TAP-Y/J Output Formats for MiniTest
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README.md

Minitap

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About

The MiniTap project provides a TAP-Y and TAP-J output reporters for the MiniTest test framework --the test framework that comes standard with Ruby 1.9+.

See TAPOUT for more information about TAP-Y/J formats.

Usage

Minitest 5

Minitest 5 has a new report system and plug-in API. Minitap takes advantage of this new API to allow the TAP-Y or TAP-J formats to be selected via command-line options as an alternative to setting the format in test helper scripts.

Via Command Line

To use simply add --tapy or --tapj after an isolated - separator on the ruby test command invocation, e.g.

$ ruby -Ilib test/runner.rb - --tapy

In your test helper scripts be sure you have the standard Minitest line:

require 'minitest/autorun'

And remove any old MiniTest::Unit.runner= assignments if you are migrating from v4.

Now to do something interesting with the TAP-Y/J output, you will probably want to install tapout:

$ gem install tapout

Then pipe the output to the tapout command, e.g.

$ ruby test/some_test.rb - --tapy | tapout progressbar

Via Helper Script

To use via test helper script, require the minitap library after minitest/autorun and assign Minitest.reporter to the Minitap reporter to be used.

require "minitest/autorun"
require "minitap"

Minitest.reporter = Minitap::TapY

Then pipe the output to the tapout command, e.g.

$ ruby -Ilib test/runner.rb | tapout progrssbar

Or using Rake:

$ rake test | tapout progressbar

You may need the -q option for Rake to supress extraneous output.

MiniTest 4

If you are still using MiniTest 4.x you will need to use Minitap version 4.x as well. In your dependencies be sure to specify this version. For example in your Gemfile:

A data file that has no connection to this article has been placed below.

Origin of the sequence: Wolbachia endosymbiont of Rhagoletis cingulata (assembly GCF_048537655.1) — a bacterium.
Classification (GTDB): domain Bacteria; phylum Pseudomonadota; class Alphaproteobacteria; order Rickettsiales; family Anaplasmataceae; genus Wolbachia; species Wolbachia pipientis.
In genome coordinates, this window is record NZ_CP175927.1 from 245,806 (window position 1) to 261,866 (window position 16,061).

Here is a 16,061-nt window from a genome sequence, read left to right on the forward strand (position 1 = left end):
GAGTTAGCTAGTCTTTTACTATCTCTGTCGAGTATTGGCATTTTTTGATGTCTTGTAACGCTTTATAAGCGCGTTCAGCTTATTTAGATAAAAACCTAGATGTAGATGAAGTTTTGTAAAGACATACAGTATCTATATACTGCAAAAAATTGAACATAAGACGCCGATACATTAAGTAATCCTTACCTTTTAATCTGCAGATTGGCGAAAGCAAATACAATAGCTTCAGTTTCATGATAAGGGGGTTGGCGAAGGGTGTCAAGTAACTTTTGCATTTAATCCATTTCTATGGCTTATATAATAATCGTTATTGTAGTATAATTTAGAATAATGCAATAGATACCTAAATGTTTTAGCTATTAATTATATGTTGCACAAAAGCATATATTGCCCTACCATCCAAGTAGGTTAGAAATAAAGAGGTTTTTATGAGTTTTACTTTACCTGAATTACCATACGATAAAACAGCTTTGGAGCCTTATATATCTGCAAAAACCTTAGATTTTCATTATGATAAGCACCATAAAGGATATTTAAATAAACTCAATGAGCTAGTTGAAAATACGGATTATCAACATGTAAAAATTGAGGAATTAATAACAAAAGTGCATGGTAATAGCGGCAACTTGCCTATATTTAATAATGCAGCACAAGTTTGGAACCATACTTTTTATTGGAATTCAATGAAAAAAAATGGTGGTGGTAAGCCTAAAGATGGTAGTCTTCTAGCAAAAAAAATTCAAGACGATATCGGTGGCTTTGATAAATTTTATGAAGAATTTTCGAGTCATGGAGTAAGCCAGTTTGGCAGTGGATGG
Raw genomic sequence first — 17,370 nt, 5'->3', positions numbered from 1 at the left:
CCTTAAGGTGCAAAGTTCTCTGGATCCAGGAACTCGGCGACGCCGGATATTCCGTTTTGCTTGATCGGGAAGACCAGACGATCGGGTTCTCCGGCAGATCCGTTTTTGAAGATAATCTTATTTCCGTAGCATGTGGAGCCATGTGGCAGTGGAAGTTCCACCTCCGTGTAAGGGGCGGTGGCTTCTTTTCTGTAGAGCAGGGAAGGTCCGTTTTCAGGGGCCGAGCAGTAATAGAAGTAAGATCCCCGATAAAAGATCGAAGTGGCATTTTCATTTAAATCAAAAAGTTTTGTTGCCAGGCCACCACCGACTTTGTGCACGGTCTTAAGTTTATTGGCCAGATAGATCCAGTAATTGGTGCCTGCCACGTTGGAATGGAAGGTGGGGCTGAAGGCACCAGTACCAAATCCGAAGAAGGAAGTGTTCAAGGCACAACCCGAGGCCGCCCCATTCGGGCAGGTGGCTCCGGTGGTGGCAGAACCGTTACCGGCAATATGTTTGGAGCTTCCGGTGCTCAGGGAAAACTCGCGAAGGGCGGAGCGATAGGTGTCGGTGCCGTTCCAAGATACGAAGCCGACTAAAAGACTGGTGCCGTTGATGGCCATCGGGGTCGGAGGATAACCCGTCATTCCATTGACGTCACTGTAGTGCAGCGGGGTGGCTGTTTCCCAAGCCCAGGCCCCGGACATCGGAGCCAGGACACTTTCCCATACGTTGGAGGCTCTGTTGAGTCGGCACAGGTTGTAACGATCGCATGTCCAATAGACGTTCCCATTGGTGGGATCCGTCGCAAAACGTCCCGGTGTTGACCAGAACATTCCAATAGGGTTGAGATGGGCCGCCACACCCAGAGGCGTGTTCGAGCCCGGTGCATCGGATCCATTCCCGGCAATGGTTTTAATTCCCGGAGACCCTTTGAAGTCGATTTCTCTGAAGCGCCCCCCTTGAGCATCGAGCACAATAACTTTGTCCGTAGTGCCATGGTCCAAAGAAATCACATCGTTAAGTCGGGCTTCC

gem "minitap", "~> 0.4.0"

For Minitest 4 and and older, custom report formats are set by assigning the MiniTest::Unit.runner to an instance of a custom runner class. In our case we want to set it to an instance of MiniTest::TapY or MiniTest::TapJ. So in your project's test helper script add, e.g.

require 'minitap'
MiniTest::Unit.runner = MiniTest::TapY.new

Now you may want to set this up so it is selectable. In which case use an environment variable.

MiniTest::Unit.runner = \
  case ENV['rpt']
  when 'tapy'
    MiniTest::TapY.new
  when 'tapj'
    MiniTest::TapJ.new
  end

Then you can do, e.g.

$ rpt=tapy ruby test/some_test.rb

Now to do something interesting with the TAP-Y/J output, you will probably want to install tapout:

$ gem install tapout

Then pipe the output to the tapout command, e.g.

$ rpt=tapy ruby test/some_test.rb | tapout progressbar

Using Pry & Other Tools

Becuase Tapout communicates with Minitest via a shell pipe it is improtant to keep in mind that any non TAP-Y/J output that tapout receives might force it to halt. To ensure this doesn't occur a pause code (16.chr) can be sent over the pipe to instruct the tapout comamnd to stop processing test results and route $stdin directly to $stdout instead. A resume code (23.chr) can be sent to restart test result processing.

A good example of this is when using binding.pry for debugging. To do so while using tapout:

require 'tapout/utility'
tapout.pause{ binding.pry }

Or, even more convenient, specifically for use with pry:

require 'tapout/utility'
tapout.pry(binding)

Which is a more covenient way of coding:

STDOUT.puts 16.chr
binding.pry
STDOUT.puts 23.chr

Copying

Copyright (c) 2011 Rubyworks

Made available under the terms of the BSD-2-Clause license.

Portions of this program were drawn from Alexander Kern's MiniTest Reporter (c) 2011 Alexander Kern. Thanks Alexander for making my endeavor a little bit easier.

See COPYING.rdoc for copyright and licensing details.